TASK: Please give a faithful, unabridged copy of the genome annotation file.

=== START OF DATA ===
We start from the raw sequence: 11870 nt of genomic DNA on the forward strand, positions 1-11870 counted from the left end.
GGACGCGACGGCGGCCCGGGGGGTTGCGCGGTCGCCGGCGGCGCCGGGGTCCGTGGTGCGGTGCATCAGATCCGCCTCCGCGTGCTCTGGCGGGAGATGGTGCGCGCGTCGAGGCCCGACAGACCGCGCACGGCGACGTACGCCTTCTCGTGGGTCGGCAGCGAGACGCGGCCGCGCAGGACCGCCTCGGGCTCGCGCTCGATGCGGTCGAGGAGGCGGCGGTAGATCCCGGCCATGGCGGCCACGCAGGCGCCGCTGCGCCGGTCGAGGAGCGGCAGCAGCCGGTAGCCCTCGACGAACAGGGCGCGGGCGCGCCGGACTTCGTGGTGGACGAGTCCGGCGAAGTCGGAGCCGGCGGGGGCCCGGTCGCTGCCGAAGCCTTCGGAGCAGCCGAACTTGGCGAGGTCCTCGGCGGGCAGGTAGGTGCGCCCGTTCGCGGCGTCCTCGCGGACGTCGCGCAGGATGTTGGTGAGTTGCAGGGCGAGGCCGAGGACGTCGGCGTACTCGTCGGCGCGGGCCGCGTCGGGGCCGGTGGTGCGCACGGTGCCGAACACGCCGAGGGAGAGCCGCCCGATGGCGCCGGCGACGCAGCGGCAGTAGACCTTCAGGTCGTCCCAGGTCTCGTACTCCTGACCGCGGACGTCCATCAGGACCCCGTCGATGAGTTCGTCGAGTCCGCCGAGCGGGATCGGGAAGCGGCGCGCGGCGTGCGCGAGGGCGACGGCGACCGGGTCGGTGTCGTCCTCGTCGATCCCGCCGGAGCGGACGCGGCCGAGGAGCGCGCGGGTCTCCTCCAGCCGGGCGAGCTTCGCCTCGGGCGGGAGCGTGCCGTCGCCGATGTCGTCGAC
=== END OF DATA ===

We start from the raw sequence: 11870 nt of genomic DNA on the forward strand, positions 1-11870 counted from the left end.
GGACGCGACGGCGGCCCGGGGGGTTGCGCGGTCGCCGGCGGCGCCGGGGTCCGTGGTGCGGTGCATCAGATCCGCCTCCGCGTGCTCTGGCGGGAGATGGTGCGCGCGTCGAGGCCCGACAGACCGCGCACGGCGACGTACGCCTTCTCGTGGGTCGGCAGCGAGACGCGGCCGCGCAGGACCGCCTCGGGCTCGCGCTCGATGCGGTCGAGGAGGCGGCGGTAGATCCCGGCCATGGCGGCCACGCAGGCGCCGCTGCGCCGGTCGAGGAGCGGCAGCAGCCGGTAGCCCTCGACGAACAGGGCGCGGGCGCGCCGGACTTCGTGGTGGACGAGTCCGGCGAAGTCGGAGCCGGCGGGGGCCCGGTCGCTGCCGAAGCCTTCGGAGCAGCCGAACTTGGCGAGGTCCTCGGCGGGCAGGTAGGTGCGCCCGTTCGCGGCGTCCTCGCGGACGTCGCGCAGGATGTTGGTGAGTTGCAGGGCGAGGCCGAGGACGTCGGCGTACTCGTCGGCGCGGGCCGCGTCGGGGCCGGTGGTGCGCACGGTGCCGAACACGCCGAGGGAGAGCCGCCCGATGGCGCCGGCGACGCAGCGGCAGTAGACCTTCAGGTCGTCCCAGGTCTCGTACTCCTGACCGCGGACGTCCATCAGGACCCCGTCGATGAGTTCGTCGAGTCCGCCGAGCGGGATCGGGAAGCGGCGCGCGGCGTGCGCGAGGGCGACGGCGACCGGGTCGGTGTCGTCCTCGTCGATCCCGCCGGAGCGGACGCGGCCGAGGAGCGCGCGGGTCTCCTCCAGCCGGGCGAGCTTCGCCTCGGGCGGGAGCGTGCCGTCGCCGATGTCGTCGAC